Tourism statistics for March – the most recent to date to be released by Stats SA – reveal that tourist arrivals from Asian countries to South Africa are dipping.
For that month, Chinese, Indian, Pakistani, Singaporean and Thai tourist arrivals show decreases, but increases are seen by Japanese, Malaysian, Philippine, South Korean and Taiwanese tourists.
Reviewing the first three months of the year, Chinese visitors are down some 16%, Japanese by 8.6%, Malaysians by 7%, Pakistanis by 12%, Singaporeans by almost 7% and Taiwanese by 8%. India, however, shows a 9% improvement, the Philippines a 23% hike, South Koreans are up 3.5%, and the Thais in excess of 4%. Overall, inbound travel from all Asian countries recorded is down 4.4%, although China and India remain South Africa’s eighth and ninth top generating overseas countries.
In February, the Chinese market looked to be back on the rise with a 23% hike. Bradley Bouwer, President: Asia Pacific for South African Tourism’s Beijing Office, pointed out that this year Chinese New Year fell over that month and would have contributed to the increase. He did, however, express faith that new visa policies anticipated in the next three months should favourably effect growth going forward.
Currently a task team set up by the Ministries of Tourism and Home Affairs is looking into an easier visa regime for tourists to South Africa. Bouwer says relaxation will be welcomed by the Chinese trade.
Chinese, Japanese and South Korean trade and media delegations were recently hosted at Africa’s Travel Indaba. According to Bouwer, the Chinese group had a very fruitful Indaba, and the Japanese Association of Travel Agents (JATA), which formed part of the Japanese group, has since set a target to nearly double visitor arrivals to South Africa by 2020. The Korean delegates “were very positive not only about Indaba, but raved about the good quality meetings that they had, and all cited foreseeing growth to SA this year”.
Reliability and price
With all parties intent on increasing inbound traffic to southern Africa, what qualities/factors would guide an Asian tour company in its choice of a southern African destination marketing organisation (DMO)? TU put the question to those already active in the game.
James Hassan, Inbound Sales Manager for India, Far East and New Business Development at Thompsons Africa, said that credibility, reputation, and track record in Asian markets were significant factors.
Also important were quick response and turnaround times – a case of ‘snooze and you lose’, he stated.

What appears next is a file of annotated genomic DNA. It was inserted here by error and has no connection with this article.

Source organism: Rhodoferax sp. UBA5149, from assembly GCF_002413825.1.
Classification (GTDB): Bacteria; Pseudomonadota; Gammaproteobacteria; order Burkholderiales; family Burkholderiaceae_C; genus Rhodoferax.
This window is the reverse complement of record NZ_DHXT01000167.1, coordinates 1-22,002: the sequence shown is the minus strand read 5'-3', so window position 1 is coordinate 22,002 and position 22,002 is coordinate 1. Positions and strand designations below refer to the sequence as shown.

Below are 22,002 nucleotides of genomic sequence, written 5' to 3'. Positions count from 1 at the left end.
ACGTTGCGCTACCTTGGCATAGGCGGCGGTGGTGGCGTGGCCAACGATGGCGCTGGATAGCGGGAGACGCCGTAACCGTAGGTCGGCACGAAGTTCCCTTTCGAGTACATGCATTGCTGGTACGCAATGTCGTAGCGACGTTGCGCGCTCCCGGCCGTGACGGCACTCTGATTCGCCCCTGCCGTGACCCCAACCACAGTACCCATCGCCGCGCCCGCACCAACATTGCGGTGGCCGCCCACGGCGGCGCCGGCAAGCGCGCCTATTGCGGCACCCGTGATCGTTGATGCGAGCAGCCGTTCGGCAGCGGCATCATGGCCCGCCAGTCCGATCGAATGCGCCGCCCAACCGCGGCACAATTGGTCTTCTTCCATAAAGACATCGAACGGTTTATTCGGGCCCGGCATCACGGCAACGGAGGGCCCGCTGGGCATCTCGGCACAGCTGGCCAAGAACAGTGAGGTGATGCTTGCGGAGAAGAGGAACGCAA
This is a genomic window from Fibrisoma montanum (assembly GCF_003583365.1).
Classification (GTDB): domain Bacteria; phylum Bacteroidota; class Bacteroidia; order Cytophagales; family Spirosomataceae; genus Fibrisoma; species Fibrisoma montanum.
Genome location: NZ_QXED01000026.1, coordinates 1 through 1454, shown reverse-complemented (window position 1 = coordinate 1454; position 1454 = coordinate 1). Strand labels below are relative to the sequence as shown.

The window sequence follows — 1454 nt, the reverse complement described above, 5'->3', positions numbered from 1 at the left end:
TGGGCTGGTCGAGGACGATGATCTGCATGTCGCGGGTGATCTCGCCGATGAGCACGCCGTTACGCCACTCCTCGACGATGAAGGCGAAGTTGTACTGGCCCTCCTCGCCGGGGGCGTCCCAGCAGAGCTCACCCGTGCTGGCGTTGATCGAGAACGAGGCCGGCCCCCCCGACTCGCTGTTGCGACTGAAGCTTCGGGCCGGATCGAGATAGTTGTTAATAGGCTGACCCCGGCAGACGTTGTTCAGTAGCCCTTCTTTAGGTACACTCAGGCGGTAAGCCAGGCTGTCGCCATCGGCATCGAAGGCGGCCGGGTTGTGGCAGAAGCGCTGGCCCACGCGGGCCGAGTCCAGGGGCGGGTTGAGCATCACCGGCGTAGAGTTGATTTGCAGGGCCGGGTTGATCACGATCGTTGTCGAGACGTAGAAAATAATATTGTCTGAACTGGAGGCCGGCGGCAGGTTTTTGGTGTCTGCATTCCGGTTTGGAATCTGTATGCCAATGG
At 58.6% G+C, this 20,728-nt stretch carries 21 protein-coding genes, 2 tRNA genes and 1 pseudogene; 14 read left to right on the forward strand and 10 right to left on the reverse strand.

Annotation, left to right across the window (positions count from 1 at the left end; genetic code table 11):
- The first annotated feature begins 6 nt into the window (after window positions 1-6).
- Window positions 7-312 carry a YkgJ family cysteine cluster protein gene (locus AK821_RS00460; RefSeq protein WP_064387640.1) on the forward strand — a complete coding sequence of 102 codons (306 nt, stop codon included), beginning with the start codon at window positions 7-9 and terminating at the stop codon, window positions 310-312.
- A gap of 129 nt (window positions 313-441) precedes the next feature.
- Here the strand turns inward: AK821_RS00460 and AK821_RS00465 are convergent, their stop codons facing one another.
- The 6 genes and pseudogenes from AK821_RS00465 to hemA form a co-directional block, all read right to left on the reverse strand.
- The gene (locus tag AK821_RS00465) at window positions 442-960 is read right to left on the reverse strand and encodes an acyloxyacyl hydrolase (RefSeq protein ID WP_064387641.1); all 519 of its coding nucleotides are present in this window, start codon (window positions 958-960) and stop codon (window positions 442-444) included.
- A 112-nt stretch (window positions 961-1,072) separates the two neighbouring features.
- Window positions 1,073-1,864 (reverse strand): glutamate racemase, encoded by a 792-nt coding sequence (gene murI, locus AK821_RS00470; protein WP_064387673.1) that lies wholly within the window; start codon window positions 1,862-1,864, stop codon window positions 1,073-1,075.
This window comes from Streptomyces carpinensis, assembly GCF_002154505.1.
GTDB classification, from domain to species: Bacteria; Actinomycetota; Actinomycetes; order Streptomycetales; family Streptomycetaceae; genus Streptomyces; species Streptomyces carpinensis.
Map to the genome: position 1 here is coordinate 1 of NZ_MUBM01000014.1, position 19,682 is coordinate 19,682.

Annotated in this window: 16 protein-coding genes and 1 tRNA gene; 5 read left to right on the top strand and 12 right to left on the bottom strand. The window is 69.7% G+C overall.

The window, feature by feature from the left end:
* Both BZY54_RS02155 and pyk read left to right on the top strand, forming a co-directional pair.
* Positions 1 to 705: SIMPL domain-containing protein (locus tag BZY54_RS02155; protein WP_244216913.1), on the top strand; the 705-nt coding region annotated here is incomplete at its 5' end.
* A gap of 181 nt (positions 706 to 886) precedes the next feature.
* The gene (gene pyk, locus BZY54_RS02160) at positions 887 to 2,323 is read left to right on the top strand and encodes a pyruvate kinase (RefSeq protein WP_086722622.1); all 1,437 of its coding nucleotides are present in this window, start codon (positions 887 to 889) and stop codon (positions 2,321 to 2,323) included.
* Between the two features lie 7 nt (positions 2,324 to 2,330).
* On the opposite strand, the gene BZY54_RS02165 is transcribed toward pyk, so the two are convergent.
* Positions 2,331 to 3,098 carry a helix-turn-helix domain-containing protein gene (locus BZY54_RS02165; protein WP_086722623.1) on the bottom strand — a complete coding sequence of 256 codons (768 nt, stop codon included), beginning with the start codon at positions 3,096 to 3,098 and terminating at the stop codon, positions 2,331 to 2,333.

Asian markets required good quality products at the best price, with the most favourable or lowest rates quoted from the outset.
“They want a company that is flexible, as their customers constantly make changes whilst on the ground. However, they don’t like DMCs making changes without approval. They want a company that can handle fully-packaged tours and products, as they don’t like any surprises,” Hassan expanded.
DMOs that can contract with specialist restaurants catering to specific market tastes would chalk up points. Understanding of cultural idiosyncrasies would also stand DMOs in good stead. Consistency in product offering and service delivery are also appreciated, as is adequate back-up and 24-hour support.
“While they don’t want to be offered products that don’t appeal to them, they do like to be kept informed of new products and services, so as to keep their own products fresh,” states Hassan.
Masa Yamawaki, Market Manager for Japan, South East Asia and Scandinavia at Tourvest DMC, says that security, foreign-language speaking guides and consultants, quick turn-around times, as well as competitive pricing, are among the most important factors considered by Asian companies looking for a local ground handler. Bouwer agrees that the ability to provide language proficiency is essential, as is knowledge of the area being visited.
SA Tourism offers some insight into the Vietnamese, Thai and Malaysian markets, gleaned from its operations in those countries.
South African companies who want to deal with the Vietnamese should have an understanding of the market, which is largely characterised by group and package tours. At present, most Vietnamese tourists spend five nights in South Africa, typically a night in Johannesburg, a night in Sun City and three nights in Cape Town; but there is, however, a requirement for more variation. Price is also a sensitive matter as the tourists will make comparisons with European, Australian or American products.
SA Tourism reports that Vietnamese tour operators are lacking in South African information and some even sell tours without having visited the country.
For their part, Thai tour operators seek highly credible, sincere and professional South African partners who can facilitate quick responses, constantly update product information and provide very competitive prices. South African DMCs are advised to research Thai culture, travel demands and preferences, and study the background and potential of the travel agent they are courting.
Malaysian tour operators set great store by reliability and fulfilment of agreed contracts. Competitive pricing in the three- to five-star range, and ability to provide halal or Muslim-friendly meals are important. So too is the availability of seat-in-coach tour programmes to accommodate FITs joining existing group tour packages.